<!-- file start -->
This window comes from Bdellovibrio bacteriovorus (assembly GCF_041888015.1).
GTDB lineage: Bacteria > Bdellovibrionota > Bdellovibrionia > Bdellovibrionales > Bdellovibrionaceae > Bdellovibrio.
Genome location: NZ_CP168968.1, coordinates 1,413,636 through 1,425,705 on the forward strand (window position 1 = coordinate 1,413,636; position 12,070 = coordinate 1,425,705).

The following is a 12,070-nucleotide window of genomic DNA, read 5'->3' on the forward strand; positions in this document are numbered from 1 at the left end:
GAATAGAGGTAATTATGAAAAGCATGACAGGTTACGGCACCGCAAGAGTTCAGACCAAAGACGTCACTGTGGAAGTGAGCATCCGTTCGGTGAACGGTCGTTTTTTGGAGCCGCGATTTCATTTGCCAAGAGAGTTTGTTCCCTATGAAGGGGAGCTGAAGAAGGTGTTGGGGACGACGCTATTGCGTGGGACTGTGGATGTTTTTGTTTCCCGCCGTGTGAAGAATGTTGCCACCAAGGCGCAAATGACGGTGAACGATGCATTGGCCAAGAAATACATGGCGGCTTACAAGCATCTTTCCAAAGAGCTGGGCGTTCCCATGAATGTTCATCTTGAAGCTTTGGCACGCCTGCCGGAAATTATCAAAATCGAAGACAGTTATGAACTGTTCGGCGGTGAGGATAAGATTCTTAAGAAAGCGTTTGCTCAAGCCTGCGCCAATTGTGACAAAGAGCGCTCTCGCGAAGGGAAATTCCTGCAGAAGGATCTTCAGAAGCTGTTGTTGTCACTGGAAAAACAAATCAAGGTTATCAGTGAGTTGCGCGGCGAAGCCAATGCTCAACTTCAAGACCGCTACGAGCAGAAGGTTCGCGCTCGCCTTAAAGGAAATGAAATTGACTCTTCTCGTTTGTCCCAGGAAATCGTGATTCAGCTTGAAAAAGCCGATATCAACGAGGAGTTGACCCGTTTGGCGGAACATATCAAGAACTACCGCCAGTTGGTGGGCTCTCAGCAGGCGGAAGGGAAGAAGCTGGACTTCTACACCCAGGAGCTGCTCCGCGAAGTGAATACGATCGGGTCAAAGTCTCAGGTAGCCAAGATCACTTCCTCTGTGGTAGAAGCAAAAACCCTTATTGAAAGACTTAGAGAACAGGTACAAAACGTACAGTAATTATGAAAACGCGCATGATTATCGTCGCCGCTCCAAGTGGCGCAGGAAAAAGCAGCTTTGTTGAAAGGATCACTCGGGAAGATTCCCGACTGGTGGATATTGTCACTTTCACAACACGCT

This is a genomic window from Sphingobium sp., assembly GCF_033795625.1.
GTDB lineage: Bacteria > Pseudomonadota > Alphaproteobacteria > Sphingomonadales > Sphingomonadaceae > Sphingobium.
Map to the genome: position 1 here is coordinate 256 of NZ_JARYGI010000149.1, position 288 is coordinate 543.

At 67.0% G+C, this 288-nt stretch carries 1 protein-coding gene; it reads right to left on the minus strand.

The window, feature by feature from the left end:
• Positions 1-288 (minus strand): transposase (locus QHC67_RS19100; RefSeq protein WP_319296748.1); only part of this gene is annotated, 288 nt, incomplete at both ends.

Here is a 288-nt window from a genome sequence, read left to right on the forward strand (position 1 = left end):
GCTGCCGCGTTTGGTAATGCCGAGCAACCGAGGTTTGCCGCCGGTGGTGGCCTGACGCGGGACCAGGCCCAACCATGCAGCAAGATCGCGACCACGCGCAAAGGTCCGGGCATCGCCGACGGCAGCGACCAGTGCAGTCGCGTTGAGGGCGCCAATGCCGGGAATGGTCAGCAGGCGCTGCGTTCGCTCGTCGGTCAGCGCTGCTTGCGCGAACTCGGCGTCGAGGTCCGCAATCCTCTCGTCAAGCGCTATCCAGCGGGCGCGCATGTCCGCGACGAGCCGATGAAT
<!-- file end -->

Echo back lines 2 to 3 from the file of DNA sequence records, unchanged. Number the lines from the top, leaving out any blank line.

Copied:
GTDB lineage: Bacteria > Bdellovibrionota > Bdellovibrionia > Bdellovibrionales > Bdellovibrionaceae > Bdellovibrio.
Genome location: NZ_CP168968.1, coordinates 1,413,636 through 1,425,705 on the forward strand (window position 1 = coordinate 1,413,636; position 12,070 = coordinate 1,425,705).